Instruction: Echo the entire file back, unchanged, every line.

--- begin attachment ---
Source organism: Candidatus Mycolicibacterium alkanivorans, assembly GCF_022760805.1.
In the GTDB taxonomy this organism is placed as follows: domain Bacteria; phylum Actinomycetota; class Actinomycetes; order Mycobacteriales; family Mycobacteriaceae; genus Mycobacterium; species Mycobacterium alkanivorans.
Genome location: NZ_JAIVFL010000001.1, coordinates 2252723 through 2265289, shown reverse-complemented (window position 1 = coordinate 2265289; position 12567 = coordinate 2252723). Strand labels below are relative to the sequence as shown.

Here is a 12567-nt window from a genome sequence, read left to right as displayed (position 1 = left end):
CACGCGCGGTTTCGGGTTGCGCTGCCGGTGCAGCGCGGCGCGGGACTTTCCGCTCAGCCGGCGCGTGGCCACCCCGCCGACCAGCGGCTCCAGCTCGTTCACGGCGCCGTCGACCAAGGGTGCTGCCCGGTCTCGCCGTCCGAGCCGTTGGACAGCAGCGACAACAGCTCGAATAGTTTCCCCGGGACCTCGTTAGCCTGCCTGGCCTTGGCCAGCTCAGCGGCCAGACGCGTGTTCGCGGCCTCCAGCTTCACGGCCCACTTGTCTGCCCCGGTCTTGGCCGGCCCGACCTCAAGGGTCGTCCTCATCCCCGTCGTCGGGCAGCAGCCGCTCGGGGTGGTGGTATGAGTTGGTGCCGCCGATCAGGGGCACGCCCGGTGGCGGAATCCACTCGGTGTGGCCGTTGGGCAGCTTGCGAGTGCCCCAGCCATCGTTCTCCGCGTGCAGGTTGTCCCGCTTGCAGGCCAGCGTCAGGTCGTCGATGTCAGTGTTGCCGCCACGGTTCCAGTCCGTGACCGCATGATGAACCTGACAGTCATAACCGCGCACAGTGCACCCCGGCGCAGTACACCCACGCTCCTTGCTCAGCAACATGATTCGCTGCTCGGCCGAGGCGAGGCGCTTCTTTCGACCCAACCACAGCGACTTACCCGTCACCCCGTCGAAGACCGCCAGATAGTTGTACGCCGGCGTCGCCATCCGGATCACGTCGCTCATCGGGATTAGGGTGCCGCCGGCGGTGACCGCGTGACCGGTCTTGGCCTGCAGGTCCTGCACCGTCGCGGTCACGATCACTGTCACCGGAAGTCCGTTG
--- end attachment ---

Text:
Source organism: Candidatus Mycolicibacterium alkanivorans, assembly GCF_022760805.1.
In the GTDB taxonomy this organism is placed as follows: domain Bacteria; phylum Actinomycetota; class Actinomycetes; order Mycobacteriales; family Mycobacteriaceae; genus Mycobacterium; species Mycobacterium alkanivorans.
Genome location: NZ_JAIVFL010000001.1, coordinates 2252723 through 2265289, shown reverse-complemented (window position 1 = coordinate 2265289; position 12567 = coordinate 2252723). Strand labels below are relative to the sequence as shown.

Here is a 12567-nt window from a genome sequence, read left to right as displayed (position 1 = left end):
CACGCGCGGTTTCGGGTTGCGCTGCCGGTGCAGCGCGGCGCGGGACTTTCCGCTCAGCCGGCGCGTGGCCACCCCGCCGACCAGCGGCTCCAGCTCGTTCACGGCGCCGTCGACCAAGGGTGCTGCCCGGTCTCGCCGTCCGAGCCGTTGGACAGCAGCGACAACAGCTCGAATAGTTTCCCCGGGACCTCGTTAGCCTGCCTGGCCTTGGCCAGCTCAGCGGCCAGACGCGTGTTCGCGGCCTCCAGCTTCACGGCCCACTTGTCTGCCCCGGTCTTGGCCGGCCCGACCTCAAGGGTCGTCCTCATCCCCGTCGTCGGGCAGCAGCCGCTCGGGGTGGTGGTATGAGTTGGTGCCGCCGATCAGGGGCACGCCCGGTGGCGGAATCCACTCGGTGTGGCCGTTGGGCAGCTTGCGAGTGCCCCAGCCATCGTTCTCCGCGTGCAGGTTGTCCCGCTTGCAGGCCAGCGTCAGGTCGTCGATGTCAGTGTTGCCGCCACGGTTCCAGTCCGTGACCGCATGATGAACCTGACAGTCATAACCGCGCACAGTGCACCCCGGCGCAGTACACCCACGCTCCTTGCTCAGCAACATGATTCGCTGCTCGGCCGAGGCGAGGCGCTTCTTTCGACCCAACCACAGCGACTTACCCGTCACCCCGTCGAAGACCGCCAGATAGTTGTACGCCGGCGTCGCCATCCGGATCACGTCGCTCATCGGGATTAGGGTGCCGCCGGCGGTGACCGCGTGACCGGTCTTGGCCTGCAGGTCCTGCACCGTCGCGGTCACGATCACTGTCACCGGAAGTCCGTTG